Set in a future where books are outlawed and firemen burn any they find, fireman Guy Montag questions his role in society and joins an organization committed to starting a revolution.
Below are some reading passages that we have hand picked to supplement this book. Be sure to read the passage summaries and our suggestions for instructional use.
William Stafford’s poem “Burning a Book” considers the act of book burning in a new light, emphasizing the greater importance of combating ignorance and sharing ideas.
A central aspect of Fahrenheit 451 features the protagonist, Guy Montag, burning books as a form of censorship. Read this poem before beginning the novel, and ask students to discuss if they agree or disagree with the speaker of the poem’s opinion on the threat of censorship. As students read Part One, have them take notes on the role the fireman play in censoring the information people receive in Fahrenheit 451.
Kurt Vonnegut (1922-2007) was an American author and humorist. One month after an English teacher at Drake High School in North Dakota decided to teach Kurt Vonnegut’s novel Slaughterhouse-Five in his classroom, Charles McCarthy, the head of the school board, decided that the novel’s “obscene language” was not appropriate. Every copy of Slaughterhouse-Five at Drake High School was burned in the school’s furnace. In response, Vonnegut wrote this letter to McCarthy.
Have students read this essay before starting the novel. Ask students to discuss whether they believe there are particular books that should be banned from schools. What does the type of books that are banned from schools say about the society we live in? As students read Fahrenheit 451, have them keep track of what books and authors are referenced. Why would the author choose to mention those books and authors?
Dr. Gregory Burns, a professor of behavioral science, conducted several experiments to study why humans readily conform. ABC’s Primetime recreated these experiments using several unsuspecting people.
In Part One of Fahrenheit 451, the protagonist in the novel begins to question why society has accepted the rule of a totalitarian government that burns books as a form of censorship. After finishing Part One, ask students to use the information from the article to analyze why the society in Fahrenheit 451 has accepted the rule of a totalitarian government. What specific evidence from the article provides clues as to why the people might not rebel?
In “More Facebook Friends, Fewer Real Ones, Says Cornell Study,” Matthew Brashears conducted a study that suggested social networks may not be fulfilling our deeper social needs.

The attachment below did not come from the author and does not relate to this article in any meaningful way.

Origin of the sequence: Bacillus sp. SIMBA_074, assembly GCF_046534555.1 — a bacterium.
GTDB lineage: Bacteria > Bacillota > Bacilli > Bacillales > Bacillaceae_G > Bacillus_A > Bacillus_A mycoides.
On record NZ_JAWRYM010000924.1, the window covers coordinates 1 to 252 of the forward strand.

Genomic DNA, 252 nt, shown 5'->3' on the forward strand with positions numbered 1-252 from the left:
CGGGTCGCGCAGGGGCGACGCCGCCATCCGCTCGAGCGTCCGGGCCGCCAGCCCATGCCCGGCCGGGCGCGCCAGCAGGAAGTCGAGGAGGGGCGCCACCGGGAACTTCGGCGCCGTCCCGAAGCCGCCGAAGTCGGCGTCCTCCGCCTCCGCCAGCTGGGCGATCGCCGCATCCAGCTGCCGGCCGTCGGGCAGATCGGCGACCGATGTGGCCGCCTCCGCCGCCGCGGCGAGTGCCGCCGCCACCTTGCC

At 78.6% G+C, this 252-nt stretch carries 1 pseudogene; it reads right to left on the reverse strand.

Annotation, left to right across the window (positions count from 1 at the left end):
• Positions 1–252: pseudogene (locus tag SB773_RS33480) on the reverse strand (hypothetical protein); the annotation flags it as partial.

In one scene from the novel, the protagonist complains about his wife’s inability to have a genuine conversation because she is too concerned with watching television. After finishing reading this scene in Part Two (pg.80-91), ask students to discuss what effect technology has on characters’ lives in the novel. Compare and contrast the effect of Facebook on people’s lives according to the article, with the effect the technology in the novel has on the characters’ lives.
In “The Salem (and Other) Witch Hunts,” Mike Kubic explores the Salem witch trials, and the various other prejudiced hunts that have occurred throughout history.
Fahrenheit 451 and this article both feature individuals who are persecuted by the government for their beliefs. In one scene in Fahrenheit 451 (pg. 104-110), the antagonist questions the protagonist’s interest in reading books. Compare and contrast the reasons why the government in the article and in Fahrenheit 451 persecute people for their beliefs. Also, have students discuss this question: Why is the government in Fahrenheit 451 afraid of its citizens reading books?
This article describes life in North Korea under totalitarian government rule. In North Korea, the government has total control over the economy, the military, education, and people’s access to information—and it punishes those who try to change the status quo.
Fahrenheit 451 and this article both feature totalitarian governments that go to extreme measures to punish their citizens that question the government. After the protagonist in Fahrenheit 451 begins collecting outlawed books, he is turned in to the government by his own wife. After finishing Part 3, asks students to compare and contrast the way the totalitarian government in the article and Fahrenheit 451 coerce their citizens into obedience.
Plato’s Allegory of the Cave is a piece of philosophy explaining the importance of knowledge in society and for the human soul.
Both Fahrenheit 451 and this excerpt feature individuals that transition from ignorance to enlightenment. Guy Montag transitions from being a fireman that does the bidding of a totalitarian government to a fugitive on the run from the same government for critiquing its repressive control. After finishing the novel, ask students to compare and contrast Montag’s path to enlightenment with the “Allegory of the Cave.”